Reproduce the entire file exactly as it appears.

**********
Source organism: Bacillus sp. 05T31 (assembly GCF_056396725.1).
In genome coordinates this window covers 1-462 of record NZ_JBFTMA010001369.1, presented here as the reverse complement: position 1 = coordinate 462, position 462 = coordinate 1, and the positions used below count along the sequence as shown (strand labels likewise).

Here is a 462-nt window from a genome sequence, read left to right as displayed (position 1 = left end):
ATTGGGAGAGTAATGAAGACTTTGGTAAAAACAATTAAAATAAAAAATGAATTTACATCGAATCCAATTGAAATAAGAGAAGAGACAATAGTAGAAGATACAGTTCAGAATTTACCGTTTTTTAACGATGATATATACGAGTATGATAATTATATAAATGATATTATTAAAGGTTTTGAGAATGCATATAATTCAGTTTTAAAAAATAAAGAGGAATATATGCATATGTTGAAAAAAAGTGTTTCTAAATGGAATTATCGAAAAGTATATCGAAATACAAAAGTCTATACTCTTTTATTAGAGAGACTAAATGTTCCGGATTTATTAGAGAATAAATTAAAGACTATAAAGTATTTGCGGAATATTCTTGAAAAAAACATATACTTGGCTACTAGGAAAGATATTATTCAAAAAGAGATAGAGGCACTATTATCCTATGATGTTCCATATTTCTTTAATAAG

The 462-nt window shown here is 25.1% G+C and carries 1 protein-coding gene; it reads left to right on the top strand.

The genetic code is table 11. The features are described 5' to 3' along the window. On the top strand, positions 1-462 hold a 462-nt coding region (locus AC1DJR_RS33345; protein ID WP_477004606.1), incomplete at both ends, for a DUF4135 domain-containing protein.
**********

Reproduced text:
Source organism: Bacillus sp. 05T31 (assembly GCF_056396725.1).
In genome coordinates this window covers 1-462 of record NZ_JBFTMA010001369.1, presented here as the reverse complement: position 1 = coordinate 462, position 462 = coordinate 1, and the positions used below count along the sequence as shown (strand labels likewise).

Here is a 462-nt window from a genome sequence, read left to right as displayed (position 1 = left end):
ATTGGGAGAGTAATGAAGACTTTGGTAAAAACAATTAAAATAAAAAATGAATTTACATCGAATCCAATTGAAATAAGAGAAGAGACAATAGTAGAAGATACAGTTCAGAATTTACCGTTTTTTAACGATGATATATACGAGTATGATAATTATATAAATGATATTATTAAAGGTTTTGAGAATGCATATAATTCAGTTTTAAAAAATAAAGAGGAATATATGCATATGTTGAAAAAAAGTGTTTCTAAATGGAATTATCGAAAAGTATATCGAAATACAAAAGTCTATACTCTTTTATTAGAGAGACTAAATGTTCCGGATTTATTAGAGAATAAATTAAAGACTATAAAGTATTTGCGGAATATTCTTGAAAAAAACATATACTTGGCTACTAGGAAAGATATTATTCAAAAAGAGATAGAGGCACTATTATCCTATGATGTTCCATATTTCTTTAATAAG

The 462-nt window shown here is 25.1% G+C and carries 1 protein-coding gene; it reads left to right on the top strand.

The genetic code is table 11. The features are described 5' to 3' along the window. On the top strand, positions 1-462 hold a 462-nt coding region (locus AC1DJR_RS33345; protein ID WP_477004606.1), incomplete at both ends, for a DUF4135 domain-containing protein.